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Gone are the days when bringing your laptop meant wrapping it up in a tee-shirt or sweater to keep it safe.
Many bags now come with a padded laptop compartment.
These are often equipped with an external zipper too, so you don’t have to disturb the other contents of your bag when you pull out the laptop for security checks – or that bit of streaming while waiting for boarding.
Browse our top picks, or read the full buying guide.
If you are able to travel light, then using only a carry-on sized bag will save you time and hassle in airports, and will make the transition from home to hotel, and back, much easier. This is the cheaper option too, as many tickets now charge extra for checked baggage.
Backpacks are great for more casual needs, or for situations in which you will need to do a lot of walking over rough terrain – like cobblestones or gravel paths. The packs you’ll see here have TSA-friendly laptop compartments and won’t slow you down during security checks.
When buying carry-on bags, make sure you know the dimensions of your laptop before you make a purchase. You don’t want to get it home just to find out that your laptop is a bit too long, or wide, or thick to fit into the compartment. Keep in mind you cables and accessories too, as these can take up significant space in a small bag.
Most bags featured here suit 15” laptops, and some work great for 17” too. It is fine to have a compartment that is larger than needed, as the laptop might shift slightly within it, but not enough to damage it in any way. So, if you have a 15.5” MacBook, go for a compartment suitable for a 17” – don’t try to stuff it into a 15” sleeve.
If you want great durability and lasting good looks for your luggage, it’s important to choose the right materials. The right materials, however, depends on the type of bag.
Polycarbonate is the best choice for suitcases, as it is lightweight, but durable. It bends a little on impact, while still protecting what’s inside. It will keep items dry and protect them from all but the most violent of impacts.
Nylon is usually the best for softshell bags, as it is strong and repels water well – but this waterproofing aspect all depends on having the right coating. If the bag is too cheap, this might be where they cut corners. If you’re not sure, and want to avoid worrying about it, put your laptop in a plastic bag or use a waterproof cover for backpacks, just as added protection.
Carry-on luggage is luggage that you are allowed to carry onto the plane yourself, and keep in the cabin with you. Checked baggage is that which you hand over to the airline to stow in the baggage compartments un the lower level of the plane.
When looking at measurements for carry-on bags, keep in mind that measurements may not include things like wheels and handles. This makes the measurements seem smaller than they actually are and, if you’re too close to the line, your bag might not pass the criteria for carry-on bags. In that case, they may check it for you, whether you want them to or not. It’s best to know the airline’s limit, and then measure the bag for yourself.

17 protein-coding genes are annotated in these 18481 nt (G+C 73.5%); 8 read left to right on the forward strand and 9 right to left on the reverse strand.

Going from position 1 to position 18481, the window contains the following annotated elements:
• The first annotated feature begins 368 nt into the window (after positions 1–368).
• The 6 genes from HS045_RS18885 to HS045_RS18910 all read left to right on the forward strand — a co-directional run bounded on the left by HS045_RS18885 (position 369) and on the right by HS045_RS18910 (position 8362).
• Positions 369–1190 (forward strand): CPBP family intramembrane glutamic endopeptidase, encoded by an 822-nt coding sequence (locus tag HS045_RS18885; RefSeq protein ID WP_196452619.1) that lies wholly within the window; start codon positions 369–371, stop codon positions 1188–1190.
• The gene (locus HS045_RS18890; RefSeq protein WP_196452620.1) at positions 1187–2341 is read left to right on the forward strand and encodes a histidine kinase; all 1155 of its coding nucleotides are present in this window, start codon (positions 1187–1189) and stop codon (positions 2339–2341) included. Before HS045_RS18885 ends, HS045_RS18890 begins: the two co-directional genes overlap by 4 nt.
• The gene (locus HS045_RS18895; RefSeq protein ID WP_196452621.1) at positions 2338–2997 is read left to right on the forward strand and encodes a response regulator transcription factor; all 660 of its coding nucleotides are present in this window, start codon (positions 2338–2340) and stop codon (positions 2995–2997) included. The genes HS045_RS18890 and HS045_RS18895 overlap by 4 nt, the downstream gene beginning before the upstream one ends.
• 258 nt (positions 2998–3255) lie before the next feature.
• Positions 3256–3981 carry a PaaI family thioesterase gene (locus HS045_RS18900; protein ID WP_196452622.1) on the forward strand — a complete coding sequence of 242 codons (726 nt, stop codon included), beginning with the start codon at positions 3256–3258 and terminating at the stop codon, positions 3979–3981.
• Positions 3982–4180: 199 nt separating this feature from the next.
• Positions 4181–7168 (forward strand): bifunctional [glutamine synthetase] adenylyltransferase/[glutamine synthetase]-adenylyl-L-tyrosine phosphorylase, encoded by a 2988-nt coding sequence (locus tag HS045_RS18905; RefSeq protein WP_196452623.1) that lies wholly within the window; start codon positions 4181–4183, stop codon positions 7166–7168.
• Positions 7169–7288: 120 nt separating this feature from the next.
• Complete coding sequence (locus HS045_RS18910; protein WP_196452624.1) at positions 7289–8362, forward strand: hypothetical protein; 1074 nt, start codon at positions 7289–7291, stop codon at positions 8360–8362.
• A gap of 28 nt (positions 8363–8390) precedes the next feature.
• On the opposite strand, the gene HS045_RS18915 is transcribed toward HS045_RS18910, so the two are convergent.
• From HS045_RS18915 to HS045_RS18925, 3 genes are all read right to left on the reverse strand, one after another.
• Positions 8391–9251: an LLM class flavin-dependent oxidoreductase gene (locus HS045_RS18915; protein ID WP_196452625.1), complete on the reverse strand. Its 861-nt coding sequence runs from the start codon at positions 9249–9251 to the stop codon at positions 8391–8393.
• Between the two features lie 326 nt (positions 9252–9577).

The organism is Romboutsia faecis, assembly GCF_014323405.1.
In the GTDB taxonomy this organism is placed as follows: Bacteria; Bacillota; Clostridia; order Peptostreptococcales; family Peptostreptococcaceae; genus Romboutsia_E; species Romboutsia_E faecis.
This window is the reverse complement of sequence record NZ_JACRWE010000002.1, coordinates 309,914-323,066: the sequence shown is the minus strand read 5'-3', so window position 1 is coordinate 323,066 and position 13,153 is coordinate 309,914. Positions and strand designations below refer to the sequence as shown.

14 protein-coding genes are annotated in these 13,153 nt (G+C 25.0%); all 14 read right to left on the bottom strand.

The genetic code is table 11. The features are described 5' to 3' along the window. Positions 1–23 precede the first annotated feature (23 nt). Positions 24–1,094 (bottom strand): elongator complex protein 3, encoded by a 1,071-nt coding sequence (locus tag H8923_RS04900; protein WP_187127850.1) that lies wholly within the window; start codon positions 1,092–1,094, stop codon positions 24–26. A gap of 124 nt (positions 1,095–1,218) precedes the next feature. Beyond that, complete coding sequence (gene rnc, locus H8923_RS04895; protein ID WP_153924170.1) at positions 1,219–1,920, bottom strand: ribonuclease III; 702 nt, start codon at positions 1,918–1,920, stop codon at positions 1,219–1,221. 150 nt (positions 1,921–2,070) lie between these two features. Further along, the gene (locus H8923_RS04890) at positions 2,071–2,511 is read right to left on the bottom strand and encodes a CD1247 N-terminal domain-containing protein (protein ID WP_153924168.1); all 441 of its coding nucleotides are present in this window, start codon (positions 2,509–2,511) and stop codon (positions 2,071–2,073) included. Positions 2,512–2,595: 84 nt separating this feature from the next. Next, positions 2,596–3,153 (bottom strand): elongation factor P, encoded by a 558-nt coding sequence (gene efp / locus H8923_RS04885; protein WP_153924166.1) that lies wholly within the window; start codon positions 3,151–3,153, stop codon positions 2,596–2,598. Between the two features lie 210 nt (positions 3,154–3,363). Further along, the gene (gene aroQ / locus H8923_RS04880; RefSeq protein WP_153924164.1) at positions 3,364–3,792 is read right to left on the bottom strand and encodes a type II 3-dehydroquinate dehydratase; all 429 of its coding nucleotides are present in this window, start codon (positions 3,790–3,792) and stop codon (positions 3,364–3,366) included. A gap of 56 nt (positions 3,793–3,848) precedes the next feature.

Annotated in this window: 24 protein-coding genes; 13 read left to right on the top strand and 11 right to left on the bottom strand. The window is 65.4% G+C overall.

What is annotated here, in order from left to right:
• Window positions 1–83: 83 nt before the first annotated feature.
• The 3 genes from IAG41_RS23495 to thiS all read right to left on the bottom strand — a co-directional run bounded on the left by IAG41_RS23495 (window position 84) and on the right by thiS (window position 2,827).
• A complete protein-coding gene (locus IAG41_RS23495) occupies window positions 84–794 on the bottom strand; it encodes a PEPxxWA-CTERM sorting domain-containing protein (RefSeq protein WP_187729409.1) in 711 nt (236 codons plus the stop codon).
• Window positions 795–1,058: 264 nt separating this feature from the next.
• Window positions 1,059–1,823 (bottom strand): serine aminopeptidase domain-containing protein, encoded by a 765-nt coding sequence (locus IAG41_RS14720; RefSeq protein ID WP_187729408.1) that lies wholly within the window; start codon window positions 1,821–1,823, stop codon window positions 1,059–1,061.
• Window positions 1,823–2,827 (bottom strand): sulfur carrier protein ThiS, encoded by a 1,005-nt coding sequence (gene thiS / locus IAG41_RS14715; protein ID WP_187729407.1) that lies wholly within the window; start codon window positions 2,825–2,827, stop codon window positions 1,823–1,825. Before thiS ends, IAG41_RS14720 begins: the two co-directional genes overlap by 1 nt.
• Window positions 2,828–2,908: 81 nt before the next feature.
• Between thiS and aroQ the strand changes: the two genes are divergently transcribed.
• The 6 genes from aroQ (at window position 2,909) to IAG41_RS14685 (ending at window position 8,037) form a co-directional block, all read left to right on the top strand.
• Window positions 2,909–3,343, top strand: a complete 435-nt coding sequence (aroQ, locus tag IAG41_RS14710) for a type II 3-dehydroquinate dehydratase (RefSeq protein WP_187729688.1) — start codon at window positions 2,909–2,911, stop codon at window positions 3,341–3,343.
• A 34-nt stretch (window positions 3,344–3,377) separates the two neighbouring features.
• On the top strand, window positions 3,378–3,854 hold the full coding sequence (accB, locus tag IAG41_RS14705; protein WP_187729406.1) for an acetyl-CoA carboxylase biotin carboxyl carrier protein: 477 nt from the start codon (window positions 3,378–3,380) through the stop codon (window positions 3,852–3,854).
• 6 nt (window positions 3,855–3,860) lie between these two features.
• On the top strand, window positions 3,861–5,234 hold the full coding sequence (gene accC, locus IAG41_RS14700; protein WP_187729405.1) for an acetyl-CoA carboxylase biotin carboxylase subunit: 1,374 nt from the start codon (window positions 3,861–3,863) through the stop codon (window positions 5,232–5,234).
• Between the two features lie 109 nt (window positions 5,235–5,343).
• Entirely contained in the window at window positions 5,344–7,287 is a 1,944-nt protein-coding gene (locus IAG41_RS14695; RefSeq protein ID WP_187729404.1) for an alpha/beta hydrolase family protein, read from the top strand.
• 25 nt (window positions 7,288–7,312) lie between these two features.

Here we go over our top picks for carry-on bags with a laptop compartment by style and size:
Winner: CITY Leather Laptop Bag
Winner: Essential Modern Briefcase
Winner: CITY Large Laptop Briefcase
The CITY large is available in black, brown, or tan leather.
Winner: Elegance Tote Bag
Winner: 10X Leather Laptop Backpack
Winner: Weekender Leather Travel Bag
Winner: Grand Leather Garment Bag
In most cases, an airline will allow a carry-on bag, plus one personal item. Personal items can include a laptop, briefcase, purse, or similar. If the plane is crowded, airlines will be stricter with what they will allow; if there is lots of room, they will let some items pass for personal items that they would otherwise deny.
You can usually carry an 18" x 14" x 8" personal item. These dimensions include all wheels and handles, etc. The idea is that it must fit under the seat. They list personal items as including handbags, purses, pocketbooks, backpacks, briefcases, laptops (with or without a bag).
It is always better to take your laptop into the cabin as a personal item, or in your carry-on bag. Checked baggage is often thrown around, knocked against other items, and is sometimes in danger of having items stolen from it. Stowing it in a laptop backpack is a great way to keep track of it and to keep it safe.
Don’t check your charger; keep it in a side pocket of your carry-on bag or backpack, so you can get to it quickly and easily if need be. Additional power, such as a backup laptop battery cell, might also be a good idea – especially on long flights. Even for layovers, you might not have access to an unused plug, so backup power might make the difference between streaming the latest program, or watching someone else read a magazine.
We hope you enjoyed our article on the best carry-on bags with laptop compartments.
If you have any questions, leave them in the comments, or email Von Baer at firstname.lastname@example.org.